Sourdough Bread with a Super Soft Crust? Yes it’s Possible!


Homemade sourdough soft rolls

One common problem that many sourdough home bakers have is that their bread crusts are too hard. If the inside of your bread is coming out with perfect texture and flavor, but your crust is too hard, there are a couple of ways to fix this.

I had this very same problem when I first started baking sourdough bread at home. After several comparisons, experiments, and lots of trial and error I came up with a solution that works for me almost every time.

So, how do you get a softer crust on your soudough bread? This is the easiest and most effective way I have found that gives me a super soft crust:

  1. Wrap your sourdough bread neatly in a thick damp tea towel.
  2. Place loaf in a large sealed container for about an hour.
  3. Take it out of the container and place on a cooling rack still wrapped in the damp cloth for the remaining cooling time.
  4. Once it has cooled, you can remove the damp tea towel and you’ll find a lovely soft crust!

There are many things that affect how thick, thin, crispy or chewy your bread crust can be. Some of it has to do with what you do after taking your bread out of the oven, but some of it has to do with what happens during the baking process, and even before that.

We all have different preferences when it comes to how soft or hard we like our crusts to be, and there ways to tweak how crusty your bread comes out. Let’s take a look at what affects your bread crust…

(Check out my article “20 Tips to Make Sourdough Bread Less Dense and More Airy”)

Factors Affecting the Crust on Sourdough Bread.

There are a couple of things that will determine the result of your crust:

  1. How thick or thin the crust is.
  2. How rigid or flexible the crust is.
  • To get a super soft crust, you need the crust to be very thin, and very flexible.
  • To get an extra hard crust, you need a rigid crust, that is thick.
  • A crispy crust, comes from a rigid crust, that is thin.
  • And finally, a thick crust that is flexible, will result in a chewy crust.

Here’s what influences the type of crust you get on your bread.

Fermentation Time will Determine the Initial Development of Bread Crust

Sourdough Bread is fermented for a very long time compared to it’s commercially yeasted counterpart. And this makes sourdough bread have a very distinct character in it’s crust.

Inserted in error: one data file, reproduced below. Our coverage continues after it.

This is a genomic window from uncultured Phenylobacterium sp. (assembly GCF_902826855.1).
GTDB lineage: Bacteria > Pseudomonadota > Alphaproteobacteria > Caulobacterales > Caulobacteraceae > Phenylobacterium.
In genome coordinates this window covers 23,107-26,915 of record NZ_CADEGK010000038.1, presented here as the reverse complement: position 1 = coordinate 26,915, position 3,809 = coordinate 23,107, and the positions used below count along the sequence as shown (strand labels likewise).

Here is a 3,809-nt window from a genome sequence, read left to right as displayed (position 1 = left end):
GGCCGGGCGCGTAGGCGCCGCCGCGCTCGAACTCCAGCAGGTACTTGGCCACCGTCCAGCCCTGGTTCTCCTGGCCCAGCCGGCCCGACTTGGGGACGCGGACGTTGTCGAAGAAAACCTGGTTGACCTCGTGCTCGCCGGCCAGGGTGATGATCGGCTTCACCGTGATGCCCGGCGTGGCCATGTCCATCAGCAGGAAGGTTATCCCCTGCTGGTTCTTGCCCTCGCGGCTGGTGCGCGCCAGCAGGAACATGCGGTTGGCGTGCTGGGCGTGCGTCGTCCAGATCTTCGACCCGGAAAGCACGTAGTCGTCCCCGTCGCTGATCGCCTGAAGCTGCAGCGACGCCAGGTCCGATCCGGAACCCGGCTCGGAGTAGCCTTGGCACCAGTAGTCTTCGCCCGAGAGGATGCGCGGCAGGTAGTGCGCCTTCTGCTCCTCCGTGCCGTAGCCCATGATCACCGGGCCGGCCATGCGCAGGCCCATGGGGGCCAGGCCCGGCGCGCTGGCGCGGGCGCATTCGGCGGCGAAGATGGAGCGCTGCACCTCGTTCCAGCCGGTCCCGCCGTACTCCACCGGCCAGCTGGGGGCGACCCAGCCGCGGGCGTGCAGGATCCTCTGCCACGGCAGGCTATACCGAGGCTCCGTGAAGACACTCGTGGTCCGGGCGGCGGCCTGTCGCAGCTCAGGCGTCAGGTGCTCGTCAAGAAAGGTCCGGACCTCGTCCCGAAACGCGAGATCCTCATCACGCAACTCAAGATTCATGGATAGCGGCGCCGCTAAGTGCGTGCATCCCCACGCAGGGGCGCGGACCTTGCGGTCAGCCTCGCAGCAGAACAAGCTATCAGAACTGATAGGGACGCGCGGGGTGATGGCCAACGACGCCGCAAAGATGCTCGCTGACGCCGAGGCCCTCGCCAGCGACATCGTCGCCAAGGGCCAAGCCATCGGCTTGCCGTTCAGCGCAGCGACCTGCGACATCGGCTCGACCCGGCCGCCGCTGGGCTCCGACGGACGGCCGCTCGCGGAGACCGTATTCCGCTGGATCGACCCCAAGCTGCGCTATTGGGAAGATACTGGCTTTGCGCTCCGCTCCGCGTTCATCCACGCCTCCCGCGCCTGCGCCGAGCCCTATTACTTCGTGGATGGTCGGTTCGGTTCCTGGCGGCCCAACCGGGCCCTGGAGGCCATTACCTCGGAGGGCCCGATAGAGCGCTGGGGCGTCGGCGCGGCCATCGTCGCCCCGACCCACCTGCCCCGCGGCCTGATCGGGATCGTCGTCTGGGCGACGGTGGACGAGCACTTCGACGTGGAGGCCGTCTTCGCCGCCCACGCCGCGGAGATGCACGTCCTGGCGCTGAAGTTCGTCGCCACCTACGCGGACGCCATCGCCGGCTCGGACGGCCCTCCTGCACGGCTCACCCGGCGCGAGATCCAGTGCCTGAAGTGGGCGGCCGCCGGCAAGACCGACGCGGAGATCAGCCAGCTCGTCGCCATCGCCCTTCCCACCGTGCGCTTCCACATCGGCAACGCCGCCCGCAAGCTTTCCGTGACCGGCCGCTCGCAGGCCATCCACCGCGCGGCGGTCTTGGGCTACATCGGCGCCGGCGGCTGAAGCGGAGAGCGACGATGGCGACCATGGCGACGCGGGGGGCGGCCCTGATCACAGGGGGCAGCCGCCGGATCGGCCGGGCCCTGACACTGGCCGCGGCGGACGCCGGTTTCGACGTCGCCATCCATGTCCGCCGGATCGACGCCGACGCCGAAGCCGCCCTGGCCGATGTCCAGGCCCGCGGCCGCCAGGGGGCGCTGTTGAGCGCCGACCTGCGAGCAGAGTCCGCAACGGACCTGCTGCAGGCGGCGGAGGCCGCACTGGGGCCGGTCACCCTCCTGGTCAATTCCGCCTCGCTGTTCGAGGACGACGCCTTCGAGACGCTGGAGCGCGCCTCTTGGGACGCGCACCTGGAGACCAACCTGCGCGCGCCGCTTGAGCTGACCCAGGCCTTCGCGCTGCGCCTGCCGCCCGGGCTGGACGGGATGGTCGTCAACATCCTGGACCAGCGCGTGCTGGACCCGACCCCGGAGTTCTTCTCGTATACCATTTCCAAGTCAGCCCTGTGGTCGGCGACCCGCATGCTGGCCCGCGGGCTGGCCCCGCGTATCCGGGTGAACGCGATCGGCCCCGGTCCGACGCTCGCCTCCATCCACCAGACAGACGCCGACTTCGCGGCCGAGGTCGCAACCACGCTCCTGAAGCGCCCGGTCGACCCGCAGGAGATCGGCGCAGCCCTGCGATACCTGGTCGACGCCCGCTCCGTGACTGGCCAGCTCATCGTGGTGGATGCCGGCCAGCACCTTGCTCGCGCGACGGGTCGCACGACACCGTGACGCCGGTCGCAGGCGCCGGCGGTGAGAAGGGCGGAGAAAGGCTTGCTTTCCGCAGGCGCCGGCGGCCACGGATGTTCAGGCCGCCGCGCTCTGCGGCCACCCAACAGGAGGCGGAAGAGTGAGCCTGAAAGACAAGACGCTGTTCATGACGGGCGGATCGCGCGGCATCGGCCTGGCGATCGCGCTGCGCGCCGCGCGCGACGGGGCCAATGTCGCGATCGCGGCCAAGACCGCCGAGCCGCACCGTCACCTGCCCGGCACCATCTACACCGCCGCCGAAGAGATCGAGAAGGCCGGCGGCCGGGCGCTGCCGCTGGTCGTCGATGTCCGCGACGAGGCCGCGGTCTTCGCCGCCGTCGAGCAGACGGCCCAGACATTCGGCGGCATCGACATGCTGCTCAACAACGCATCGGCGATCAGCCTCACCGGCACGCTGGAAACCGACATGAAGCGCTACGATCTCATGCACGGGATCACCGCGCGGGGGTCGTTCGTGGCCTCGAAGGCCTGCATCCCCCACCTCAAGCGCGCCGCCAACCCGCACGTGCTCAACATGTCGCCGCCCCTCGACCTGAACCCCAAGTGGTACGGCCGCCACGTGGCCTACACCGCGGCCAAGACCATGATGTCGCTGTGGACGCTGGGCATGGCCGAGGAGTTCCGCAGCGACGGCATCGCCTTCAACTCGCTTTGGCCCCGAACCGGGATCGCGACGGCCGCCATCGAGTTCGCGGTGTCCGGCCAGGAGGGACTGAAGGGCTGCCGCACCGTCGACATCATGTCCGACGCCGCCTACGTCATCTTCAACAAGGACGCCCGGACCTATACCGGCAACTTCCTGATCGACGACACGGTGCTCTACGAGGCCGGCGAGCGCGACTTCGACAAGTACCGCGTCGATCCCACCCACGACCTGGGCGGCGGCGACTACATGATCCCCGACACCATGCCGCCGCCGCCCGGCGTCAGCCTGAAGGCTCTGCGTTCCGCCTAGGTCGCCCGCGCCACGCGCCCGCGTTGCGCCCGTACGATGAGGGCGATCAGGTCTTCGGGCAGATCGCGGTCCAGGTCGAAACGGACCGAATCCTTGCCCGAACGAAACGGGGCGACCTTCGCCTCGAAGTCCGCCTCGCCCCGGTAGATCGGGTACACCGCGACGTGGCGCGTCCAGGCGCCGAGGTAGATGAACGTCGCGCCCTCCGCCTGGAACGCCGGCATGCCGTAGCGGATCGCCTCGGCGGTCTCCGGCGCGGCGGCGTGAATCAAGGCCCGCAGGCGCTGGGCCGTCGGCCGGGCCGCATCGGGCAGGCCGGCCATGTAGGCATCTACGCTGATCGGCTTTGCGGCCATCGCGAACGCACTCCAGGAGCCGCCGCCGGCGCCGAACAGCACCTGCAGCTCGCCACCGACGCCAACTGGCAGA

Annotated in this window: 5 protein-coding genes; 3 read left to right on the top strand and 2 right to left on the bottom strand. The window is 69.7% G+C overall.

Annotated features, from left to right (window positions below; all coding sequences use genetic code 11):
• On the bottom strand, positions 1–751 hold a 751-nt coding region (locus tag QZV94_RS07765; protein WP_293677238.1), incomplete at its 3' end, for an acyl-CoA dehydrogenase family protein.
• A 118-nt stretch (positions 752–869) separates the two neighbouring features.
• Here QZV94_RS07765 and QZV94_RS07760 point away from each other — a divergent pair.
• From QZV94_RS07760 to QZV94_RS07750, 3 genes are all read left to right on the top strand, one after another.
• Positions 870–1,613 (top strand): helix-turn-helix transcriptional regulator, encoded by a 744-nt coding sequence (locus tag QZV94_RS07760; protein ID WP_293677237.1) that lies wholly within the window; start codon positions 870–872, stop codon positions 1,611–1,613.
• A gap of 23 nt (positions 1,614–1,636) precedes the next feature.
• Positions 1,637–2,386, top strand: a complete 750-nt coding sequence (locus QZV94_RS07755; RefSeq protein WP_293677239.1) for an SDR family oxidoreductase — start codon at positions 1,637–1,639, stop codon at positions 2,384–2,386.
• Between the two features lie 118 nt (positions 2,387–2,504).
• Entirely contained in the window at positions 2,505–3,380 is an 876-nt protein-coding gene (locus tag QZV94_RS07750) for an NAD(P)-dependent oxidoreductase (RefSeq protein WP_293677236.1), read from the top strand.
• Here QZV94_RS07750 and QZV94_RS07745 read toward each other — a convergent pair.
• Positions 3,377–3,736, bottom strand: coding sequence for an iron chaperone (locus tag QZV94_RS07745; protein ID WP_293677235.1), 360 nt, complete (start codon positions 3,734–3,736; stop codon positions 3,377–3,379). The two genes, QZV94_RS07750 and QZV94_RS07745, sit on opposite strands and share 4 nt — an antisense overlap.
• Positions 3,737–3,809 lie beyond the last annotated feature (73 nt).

A long fermentation time means the dough develops a more aerated protein structure. This makes the surface of the dough caremelise while depositing flavor onto the crust as the vapour escapes the loaf. In simple terms, this means the crust is more likely to come out thin, which is what you want if you like a softer crust.

The second ferment is also important in crust formation. Making sure it enters the oven at just the right time will give it a good oven spring, resulting in a thinner crust.

QUICK TIP: Try putting melted butter on your loaf just before putting in the oven to keep it’s surface more plyable for longer.

Steam will Affect Crust Formation on Bread

When the loaves are baking, steam escapes quickly due to the heat, and the gluten structure of the bread starts to set. This initial big escape of steam causes the loaf to rise further, as it’s surface is still soft and plyable (usually referred to as ‘oven spring’). This rising of the loaf continues until the crust is formed, and once the crust is formed, it will continue to become harder and/or thicker.

Therefore, the longer you can make the crust formation time, the longer the bread has to continue to rise, and the less time the crust has to harden and thicken once it has formed.

How do you increase the initial steam retention phase?

Well, if you have a professional oven, you don’t need to worry about this, because those ovens don’t let steam escape from your oven, but that’s not helpful information to those of us with regular ovens!

Here’s a couple of ways to keep that steam on your loaf for longer so that your crust can be thinner.

Dutch Oven – Although a big purchase, buying a Dutch Oven revolutionized my bread baking. Baking your bread inside a closed Dutch oven will keep the steam inside for much longer than any of the other methods, and it will give you a much thinner crust. (Check out my Buyer’s Guide to a Dutch Oven here).

Tray of water – Putting a thin tray of water in the bottom of your oven with your bread will help to keep the baking environment more moist, keeping the surface of your loaf more plyable for longer.